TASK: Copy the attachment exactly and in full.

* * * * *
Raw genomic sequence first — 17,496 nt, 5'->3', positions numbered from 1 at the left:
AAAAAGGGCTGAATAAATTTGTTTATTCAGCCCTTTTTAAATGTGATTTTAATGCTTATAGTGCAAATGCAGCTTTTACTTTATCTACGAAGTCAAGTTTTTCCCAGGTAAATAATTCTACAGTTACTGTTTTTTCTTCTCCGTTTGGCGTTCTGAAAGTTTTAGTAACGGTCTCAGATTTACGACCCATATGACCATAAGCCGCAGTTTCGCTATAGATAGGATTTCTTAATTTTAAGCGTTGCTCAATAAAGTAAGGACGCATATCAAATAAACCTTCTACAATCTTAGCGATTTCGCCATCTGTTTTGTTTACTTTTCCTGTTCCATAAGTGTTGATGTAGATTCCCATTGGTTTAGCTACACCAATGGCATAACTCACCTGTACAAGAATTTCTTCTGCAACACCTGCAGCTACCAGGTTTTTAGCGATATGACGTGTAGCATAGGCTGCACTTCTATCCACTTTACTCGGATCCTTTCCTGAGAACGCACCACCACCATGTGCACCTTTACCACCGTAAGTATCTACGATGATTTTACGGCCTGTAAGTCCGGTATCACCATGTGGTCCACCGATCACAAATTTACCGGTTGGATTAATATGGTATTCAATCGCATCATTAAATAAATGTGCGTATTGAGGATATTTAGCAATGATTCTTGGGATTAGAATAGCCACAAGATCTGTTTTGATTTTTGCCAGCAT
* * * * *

Raw genomic sequence first — 17,496 nt, 5'->3', positions numbered from 1 at the left:
AAAAAGGGCTGAATAAATTTGTTTATTCAGCCCTTTTTAAATGTGATTTTAATGCTTATAGTGCAAATGCAGCTTTTACTTTATCTACGAAGTCAAGTTTTTCCCAGGTAAATAATTCTACAGTTACTGTTTTTTCTTCTCCGTTTGGCGTTCTGAAAGTTTTAGTAACGGTCTCAGATTTACGACCCATATGACCATAAGCCGCAGTTTCGCTATAGATAGGATTTCTTAATTTTAAGCGTTGCTCAATAAAGTAAGGACGCATATCAAATAAACCTTCTACAATCTTAGCGATTTCGCCATCTGTTTTGTTTACTTTTCCTGTTCCATAAGTGTTGATGTAGATTCCCATTGGTTTAGCTACACCAATGGCATAACTCACCTGTACAAGAATTTCTTCTGCAACACCTGCAGCTACCAGGTTTTTAGCGATATGACGTGTAGCATAGGCTGCACTTCTATCCACTTTACTCGGATCCTTTCCTGAGAACGCACCACCACCATGTGCACCTTTACCACCGTAAGTATCTACGATGATTTTACGGCCTGTAAGTCCGGTATCACCATGTGGTCCACCGATCACAAATTTACCGGTTGGATTAATATGGTATTCAATCGCATCATTAAATAAATGTGCGTATTGAGGATATTTAGCAATGATTCTTGGGATTAGAATAGCCACAAGATCTGTTTTGATTTTTGCCAGCAT